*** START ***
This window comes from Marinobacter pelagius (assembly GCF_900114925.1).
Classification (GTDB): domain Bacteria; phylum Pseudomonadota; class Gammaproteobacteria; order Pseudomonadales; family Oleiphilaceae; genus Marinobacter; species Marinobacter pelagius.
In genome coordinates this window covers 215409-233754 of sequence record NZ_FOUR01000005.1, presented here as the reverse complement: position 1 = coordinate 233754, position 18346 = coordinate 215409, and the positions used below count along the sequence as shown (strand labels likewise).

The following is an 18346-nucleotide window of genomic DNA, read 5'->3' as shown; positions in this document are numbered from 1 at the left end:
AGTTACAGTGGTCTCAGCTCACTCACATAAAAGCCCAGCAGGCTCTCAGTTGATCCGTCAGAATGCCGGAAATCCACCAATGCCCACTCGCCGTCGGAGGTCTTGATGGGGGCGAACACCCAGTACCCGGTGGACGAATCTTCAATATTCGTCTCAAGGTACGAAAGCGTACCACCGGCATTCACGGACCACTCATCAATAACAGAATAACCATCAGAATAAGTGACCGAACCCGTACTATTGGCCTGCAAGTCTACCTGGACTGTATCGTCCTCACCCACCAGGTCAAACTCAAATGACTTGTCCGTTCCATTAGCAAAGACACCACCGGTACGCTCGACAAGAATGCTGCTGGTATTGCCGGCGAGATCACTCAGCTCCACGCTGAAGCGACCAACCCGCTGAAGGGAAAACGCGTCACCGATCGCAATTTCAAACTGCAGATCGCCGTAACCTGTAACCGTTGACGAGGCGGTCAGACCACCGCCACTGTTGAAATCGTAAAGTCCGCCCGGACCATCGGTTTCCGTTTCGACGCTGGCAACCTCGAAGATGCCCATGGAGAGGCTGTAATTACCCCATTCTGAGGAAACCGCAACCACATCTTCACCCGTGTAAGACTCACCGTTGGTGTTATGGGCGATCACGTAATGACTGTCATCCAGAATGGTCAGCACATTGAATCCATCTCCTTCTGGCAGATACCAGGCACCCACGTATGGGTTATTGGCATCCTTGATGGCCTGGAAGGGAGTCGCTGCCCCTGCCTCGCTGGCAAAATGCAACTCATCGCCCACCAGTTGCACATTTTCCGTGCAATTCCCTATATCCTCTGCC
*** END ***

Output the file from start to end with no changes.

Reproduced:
This window comes from Marinobacter pelagius (assembly GCF_900114925.1).
Classification (GTDB): domain Bacteria; phylum Pseudomonadota; class Gammaproteobacteria; order Pseudomonadales; family Oleiphilaceae; genus Marinobacter; species Marinobacter pelagius.
In genome coordinates this window covers 215409-233754 of sequence record NZ_FOUR01000005.1, presented here as the reverse complement: position 1 = coordinate 233754, position 18346 = coordinate 215409, and the positions used below count along the sequence as shown (strand labels likewise).

The following is an 18346-nucleotide window of genomic DNA, read 5'->3' as shown; positions in this document are numbered from 1 at the left end:
AGTTACAGTGGTCTCAGCTCACTCACATAAAAGCCCAGCAGGCTCTCAGTTGATCCGTCAGAATGCCGGAAATCCACCAATGCCCACTCGCCGTCGGAGGTCTTGATGGGGGCGAACACCCAGTACCCGGTGGACGAATCTTCAATATTCGTCTCAAGGTACGAAAGCGTACCACCGGCATTCACGGACCACTCATCAATAACAGAATAACCATCAGAATAAGTGACCGAACCCGTACTATTGGCCTGCAAGTCTACCTGGACTGTATCGTCCTCACCCACCAGGTCAAACTCAAATGACTTGTCCGTTCCATTAGCAAAGACACCACCGGTACGCTCGACAAGAATGCTGCTGGTATTGCCGGCGAGATCACTCAGCTCCACGCTGAAGCGACCAACCCGCTGAAGGGAAAACGCGTCACCGATCGCAATTTCAAACTGCAGATCGCCGTAACCTGTAACCGTTGACGAGGCGGTCAGACCACCGCCACTGTTGAAATCGTAAAGTCCGCCCGGACCATCGGTTTCCGTTTCGACGCTGGCAACCTCGAAGATGCCCATGGAGAGGCTGTAATTACCCCATTCTGAGGAAACCGCAACCACATCTTCACCCGTGTAAGACTCACCGTTGGTGTTATGGGCGATCACGTAATGACTGTCATCCAGAATGGTCAGCACATTGAATCCATCTCCTTCTGGCAGATACCAGGCACCCACGTATGGGTTATTGGCATCCTTGATGGCCTGGAAGGGAGTCGCTGCCCCTGCCTCGCTGGCAAAATGCAACTCATCGCCCACCAGTTGCACATTTTCCGTGCAATTCCCTATATCCTCTGCC